"Of course everyone couldn't gather to meet you directly tonight," said Onander as he opened the door behind his own chair. A two-meter long hallway, open at the further end, lay beyond. "But from the Assembly Room, we can broadcast and share your talk with the whole community."
Slade had noticed that the dining room into which he had first been ushered was only half the exterior size of the building. The Assembly Room filled the remainder, save for the length of the hall between them. Too narrow for a kitchen, he would have thought . . . and none of his business; Slade wasn't searching this city for contraband.
The Assembly Room took his breath away with its abruptness.
They had dined beneath bare rafters, seated on wood and eating from hand-thrown pottery. The Assembly Room was by contrast as technically advanced as anything Slade had seen. It was of a style that was wholly new to him as well.
Elysians who passed as Slade stepped aside were reclining on what seemed to be a bare floor. The surface rose and mounded, not only beneath their weight but by meeting their bodies at comfortable angles. The feet of those walking to places to sit did not affect the floor in any visible manner.
But it was the walls that made Slade pause just inside the doorway. They held his attention in growing horror. The covering material had its own light as had that of the air car garage. This time the wall was not a wash of blank color but rather a mural painting with life and depth and movement.
"It's a scene from our history," Nan said with quiet dignity. "Our ancestors were slow-ship colonists. There was a higher level of radiation aboard than the designers had allowed for, or perhaps they just failed to allow for the passage of time on a closed system. There was, at the end, fighting between our ancestors and other passengers who had—deviated further from the original stock."
More than Slade's eyes were absorbed. He could not have seen the objects on the black background more clearly: rusty iron, the golden gleam of a join brazed instead of welded, the silvery polish of the lands against the shadowed grooves of a gun barrel. To another man, they would have been crude steel boxes, crawling their way one at a time through narrow darkness. But Slade was a tanker. His palms sweated and his heart began to race. "No," he whispered. It was not only other men in those tanks, it was him again.
The lead vehicle disintegrated. There was a spark on the glacis, then a globe of orange fire. Fuel and ammunition had exploded. For that brief instant, the surroundings were more than hints in shadow: girders interlacing, reaching far beyond visibility. Nowhere in sight was there a longitudinal connection except the catwalk down which the armored boxes struggled.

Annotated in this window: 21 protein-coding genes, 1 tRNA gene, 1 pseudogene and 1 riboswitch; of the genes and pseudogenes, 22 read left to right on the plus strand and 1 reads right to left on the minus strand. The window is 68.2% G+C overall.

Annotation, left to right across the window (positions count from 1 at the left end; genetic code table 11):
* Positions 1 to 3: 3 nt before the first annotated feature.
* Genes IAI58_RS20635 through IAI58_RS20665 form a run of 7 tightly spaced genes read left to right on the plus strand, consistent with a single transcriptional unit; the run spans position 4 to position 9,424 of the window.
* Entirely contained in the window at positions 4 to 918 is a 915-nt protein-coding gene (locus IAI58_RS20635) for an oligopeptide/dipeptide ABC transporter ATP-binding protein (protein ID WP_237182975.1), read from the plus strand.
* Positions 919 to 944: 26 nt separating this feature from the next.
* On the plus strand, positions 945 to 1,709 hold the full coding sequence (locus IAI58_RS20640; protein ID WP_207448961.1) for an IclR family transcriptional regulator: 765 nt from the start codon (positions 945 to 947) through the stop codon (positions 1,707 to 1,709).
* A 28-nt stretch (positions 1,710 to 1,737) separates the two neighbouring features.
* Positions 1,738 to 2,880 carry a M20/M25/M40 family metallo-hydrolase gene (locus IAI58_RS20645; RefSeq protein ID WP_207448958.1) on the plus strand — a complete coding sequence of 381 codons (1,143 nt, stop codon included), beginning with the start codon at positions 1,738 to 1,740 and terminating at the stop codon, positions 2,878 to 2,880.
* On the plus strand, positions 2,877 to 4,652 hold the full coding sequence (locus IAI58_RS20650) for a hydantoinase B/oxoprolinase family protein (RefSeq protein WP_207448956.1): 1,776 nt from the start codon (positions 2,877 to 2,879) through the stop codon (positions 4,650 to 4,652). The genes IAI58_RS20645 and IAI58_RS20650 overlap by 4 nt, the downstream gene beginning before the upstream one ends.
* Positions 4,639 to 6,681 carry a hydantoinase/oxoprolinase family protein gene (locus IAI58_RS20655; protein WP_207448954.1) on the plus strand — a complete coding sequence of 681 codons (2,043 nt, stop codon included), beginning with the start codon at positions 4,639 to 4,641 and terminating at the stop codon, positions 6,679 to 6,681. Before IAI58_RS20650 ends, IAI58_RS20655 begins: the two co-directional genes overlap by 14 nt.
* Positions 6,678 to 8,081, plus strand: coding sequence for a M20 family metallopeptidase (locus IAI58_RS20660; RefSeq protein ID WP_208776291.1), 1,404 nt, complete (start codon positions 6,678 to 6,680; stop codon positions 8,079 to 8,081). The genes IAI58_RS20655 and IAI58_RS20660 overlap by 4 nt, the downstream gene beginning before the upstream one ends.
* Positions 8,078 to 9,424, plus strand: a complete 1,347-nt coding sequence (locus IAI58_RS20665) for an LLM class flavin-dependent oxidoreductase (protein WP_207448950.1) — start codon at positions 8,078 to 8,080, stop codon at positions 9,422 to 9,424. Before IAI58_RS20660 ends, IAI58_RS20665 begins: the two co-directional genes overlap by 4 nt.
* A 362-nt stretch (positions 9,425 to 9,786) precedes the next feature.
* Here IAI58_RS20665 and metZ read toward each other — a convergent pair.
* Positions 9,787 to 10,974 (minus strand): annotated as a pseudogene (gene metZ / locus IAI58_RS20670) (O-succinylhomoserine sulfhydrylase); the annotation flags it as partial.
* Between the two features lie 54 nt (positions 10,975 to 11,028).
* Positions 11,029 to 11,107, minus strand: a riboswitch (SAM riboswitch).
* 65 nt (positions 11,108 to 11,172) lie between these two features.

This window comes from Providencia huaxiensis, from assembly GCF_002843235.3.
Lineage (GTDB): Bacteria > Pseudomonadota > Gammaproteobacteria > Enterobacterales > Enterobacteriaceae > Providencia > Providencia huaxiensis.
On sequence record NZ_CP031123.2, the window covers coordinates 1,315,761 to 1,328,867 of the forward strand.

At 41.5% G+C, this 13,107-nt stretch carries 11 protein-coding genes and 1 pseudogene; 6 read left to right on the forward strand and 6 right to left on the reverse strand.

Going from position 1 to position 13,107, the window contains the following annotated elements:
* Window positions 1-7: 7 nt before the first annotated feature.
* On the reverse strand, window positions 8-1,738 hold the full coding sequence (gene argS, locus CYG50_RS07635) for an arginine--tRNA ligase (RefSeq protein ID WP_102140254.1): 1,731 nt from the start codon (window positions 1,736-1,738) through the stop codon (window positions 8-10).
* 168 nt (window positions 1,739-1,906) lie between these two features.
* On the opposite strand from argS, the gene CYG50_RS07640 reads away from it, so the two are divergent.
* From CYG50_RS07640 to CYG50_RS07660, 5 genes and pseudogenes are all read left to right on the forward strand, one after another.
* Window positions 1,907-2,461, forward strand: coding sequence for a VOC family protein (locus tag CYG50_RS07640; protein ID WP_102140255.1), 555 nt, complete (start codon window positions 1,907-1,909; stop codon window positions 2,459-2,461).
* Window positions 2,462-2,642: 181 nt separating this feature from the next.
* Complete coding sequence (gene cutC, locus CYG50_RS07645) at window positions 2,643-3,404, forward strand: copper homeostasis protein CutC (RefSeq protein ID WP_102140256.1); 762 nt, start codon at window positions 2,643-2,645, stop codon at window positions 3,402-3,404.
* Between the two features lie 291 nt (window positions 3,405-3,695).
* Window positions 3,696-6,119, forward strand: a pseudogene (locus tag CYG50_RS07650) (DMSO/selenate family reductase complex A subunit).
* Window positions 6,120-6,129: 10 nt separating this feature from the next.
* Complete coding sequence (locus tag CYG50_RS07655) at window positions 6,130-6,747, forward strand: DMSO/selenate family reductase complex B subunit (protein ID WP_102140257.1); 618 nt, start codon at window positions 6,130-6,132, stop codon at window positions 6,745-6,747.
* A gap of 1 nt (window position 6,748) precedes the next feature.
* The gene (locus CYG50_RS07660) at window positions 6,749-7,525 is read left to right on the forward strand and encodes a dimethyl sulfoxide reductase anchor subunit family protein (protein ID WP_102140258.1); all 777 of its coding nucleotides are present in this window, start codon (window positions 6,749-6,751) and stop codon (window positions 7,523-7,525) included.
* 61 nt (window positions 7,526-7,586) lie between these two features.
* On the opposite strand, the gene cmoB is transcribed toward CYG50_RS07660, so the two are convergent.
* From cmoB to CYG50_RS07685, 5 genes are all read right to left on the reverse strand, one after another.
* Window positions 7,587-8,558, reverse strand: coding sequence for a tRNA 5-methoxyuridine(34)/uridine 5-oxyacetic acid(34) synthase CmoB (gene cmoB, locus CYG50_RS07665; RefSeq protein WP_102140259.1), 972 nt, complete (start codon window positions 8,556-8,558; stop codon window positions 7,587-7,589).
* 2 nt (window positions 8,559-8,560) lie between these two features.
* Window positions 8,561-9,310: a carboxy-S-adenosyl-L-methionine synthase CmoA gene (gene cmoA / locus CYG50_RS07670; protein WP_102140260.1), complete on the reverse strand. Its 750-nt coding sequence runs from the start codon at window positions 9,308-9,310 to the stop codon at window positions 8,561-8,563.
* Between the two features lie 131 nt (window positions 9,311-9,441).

"The main drive was in East Section," Nan was saying. All the others who had dined with Slade were now seated on the floor. "For generations, our ancestors had used auxilliary units in West for power, but at the end it was necessary to tap the main drive."
The next vehicle clumsily shoved aside the remains of the first. Glowing fragments slipped over the edge of the catwalk and pirouetted, as softly as thistle seeds, toward the black that swallowed them and their warmth. Flashes lighted slots in the bulkhead at the walk's far end. Projectiles rang and splashed from girders, from the walkway, from the armored targets waddling forward.
"You can't just bull your way in!" Slade said. "Not if they're waiting, not if they're hardened and you give them time to pick and—"
The leading vehicle had been firing toward its goal with three automatic weapons. Now a pale amber beam threaded through the girders at an angle and touched the vehicle's flank.
Another orange explosion.
"There was no choice," the Elysian said. Her firm hands held one of Slade's to keep the castaway from gouging himself with his cropped nails. "There was only one vehicular connection between East Section and West. The crews knew what they were doing."
The third vehicle might have been lighter than its fellows, or perhaps even machinery could feel and react to desperation. The tank rocked through the wreckage at speed. The laser touched it but did not bite out the vehicle's heart. The beam left only a scar that glowed white, then red, as it cooled. As the tank neared its goal, the guns in the bulkhead fired at an increasing deflection. Shots still hit. The weapons replying from the vehicle's bow fell silent. But there were not so many hits, and they did not have the seam-splitting accuracy of moments before.
"At the time this was going on—" Nan continued. A white flash beneath the lumbering vehicle scattered the three iron road-wheels on the left side. They spun off the catwalk as the tank lurched the other way. Their edges glowed and disappeared.
"—a team was entering the power room from outside, unnoticed by the inhabitants who were concentrating on the bulkhead."